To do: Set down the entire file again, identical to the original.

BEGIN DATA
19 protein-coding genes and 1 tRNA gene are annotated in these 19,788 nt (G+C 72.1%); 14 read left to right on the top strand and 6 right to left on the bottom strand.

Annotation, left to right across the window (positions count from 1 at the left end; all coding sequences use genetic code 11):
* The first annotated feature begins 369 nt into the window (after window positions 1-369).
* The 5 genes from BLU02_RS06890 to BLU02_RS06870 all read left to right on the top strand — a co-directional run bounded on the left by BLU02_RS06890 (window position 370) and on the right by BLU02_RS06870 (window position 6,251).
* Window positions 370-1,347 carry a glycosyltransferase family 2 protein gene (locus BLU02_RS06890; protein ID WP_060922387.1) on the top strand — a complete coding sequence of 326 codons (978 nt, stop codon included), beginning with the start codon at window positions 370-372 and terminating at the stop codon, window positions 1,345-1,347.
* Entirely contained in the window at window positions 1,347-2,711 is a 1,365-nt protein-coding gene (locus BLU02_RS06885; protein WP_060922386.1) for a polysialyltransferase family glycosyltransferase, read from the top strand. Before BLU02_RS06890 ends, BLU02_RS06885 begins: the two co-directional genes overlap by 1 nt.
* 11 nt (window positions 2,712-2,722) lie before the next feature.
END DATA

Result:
19 protein-coding genes and 1 tRNA gene are annotated in these 19,788 nt (G+C 72.1%); 14 read left to right on the top strand and 6 right to left on the bottom strand.

Annotation, left to right across the window (positions count from 1 at the left end; all coding sequences use genetic code 11):
* The first annotated feature begins 369 nt into the window (after window positions 1-369).
* The 5 genes from BLU02_RS06890 to BLU02_RS06870 all read left to right on the top strand — a co-directional run bounded on the left by BLU02_RS06890 (window position 370) and on the right by BLU02_RS06870 (window position 6,251).
* Window positions 370-1,347 carry a glycosyltransferase family 2 protein gene (locus BLU02_RS06890; protein ID WP_060922387.1) on the top strand — a complete coding sequence of 326 codons (978 nt, stop codon included), beginning with the start codon at window positions 370-372 and terminating at the stop codon, window positions 1,345-1,347.
* Entirely contained in the window at window positions 1,347-2,711 is a 1,365-nt protein-coding gene (locus BLU02_RS06885; protein WP_060922386.1) for a polysialyltransferase family glycosyltransferase, read from the top strand. Before BLU02_RS06890 ends, BLU02_RS06885 begins: the two co-directional genes overlap by 1 nt.
* 11 nt (window positions 2,712-2,722) lie before the next feature.